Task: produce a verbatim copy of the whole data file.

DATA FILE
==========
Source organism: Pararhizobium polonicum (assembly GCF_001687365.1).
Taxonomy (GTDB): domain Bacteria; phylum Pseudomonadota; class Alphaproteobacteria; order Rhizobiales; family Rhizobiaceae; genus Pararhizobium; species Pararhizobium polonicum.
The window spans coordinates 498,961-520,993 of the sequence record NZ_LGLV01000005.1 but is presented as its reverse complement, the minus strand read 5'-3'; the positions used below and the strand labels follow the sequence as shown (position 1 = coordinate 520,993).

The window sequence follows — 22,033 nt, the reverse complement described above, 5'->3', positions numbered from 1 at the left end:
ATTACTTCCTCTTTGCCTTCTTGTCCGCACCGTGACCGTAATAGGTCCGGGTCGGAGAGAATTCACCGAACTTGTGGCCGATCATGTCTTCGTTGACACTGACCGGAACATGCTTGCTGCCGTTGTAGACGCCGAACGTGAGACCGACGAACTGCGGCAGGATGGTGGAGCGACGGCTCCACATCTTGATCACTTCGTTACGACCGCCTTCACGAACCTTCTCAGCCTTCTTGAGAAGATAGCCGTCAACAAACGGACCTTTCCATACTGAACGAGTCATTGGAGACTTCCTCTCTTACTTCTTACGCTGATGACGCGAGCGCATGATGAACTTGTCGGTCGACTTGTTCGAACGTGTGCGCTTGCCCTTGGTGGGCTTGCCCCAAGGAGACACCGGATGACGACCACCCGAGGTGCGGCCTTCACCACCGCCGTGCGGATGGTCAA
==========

Source organism: Pararhizobium polonicum (assembly GCF_001687365.1).
Taxonomy (GTDB): domain Bacteria; phylum Pseudomonadota; class Alphaproteobacteria; order Rhizobiales; family Rhizobiaceae; genus Pararhizobium; species Pararhizobium polonicum.
The window spans coordinates 498,961-520,993 of the sequence record NZ_LGLV01000005.1 but is presented as its reverse complement, the minus strand read 5'-3'; the positions used below and the strand labels follow the sequence as shown (position 1 = coordinate 520,993).

The window sequence follows — 22,033 nt, the reverse complement described above, 5'->3', positions numbered from 1 at the left end:
ATTACTTCCTCTTTGCCTTCTTGTCCGCACCGTGACCGTAATAGGTCCGGGTCGGAGAGAATTCACCGAACTTGTGGCCGATCATGTCTTCGTTGACACTGACCGGAACATGCTTGCTGCCGTTGTAGACGCCGAACGTGAGACCGACGAACTGCGGCAGGATGGTGGAGCGACGGCTCCACATCTTGATCACTTCGTTACGACCGCCTTCACGAACCTTCTCAGCCTTCTTGAGAAGATAGCCGTCAACAAACGGACCTTTCCATACTGAACGAGTCATTGGAGACTTCCTCTCTTACTTCTTACGCTGATGACGCGAGCGCATGATGAACTTGTCGGTCGACTTGTTCGAACGTGTGCGCTTGCCCTTGGTGGGCTTGCCCCAAGGAGACACCGGATGACGACCACCCGAGGTGCGGCCTTCACCACCGCCGTGCGGATGGTCAA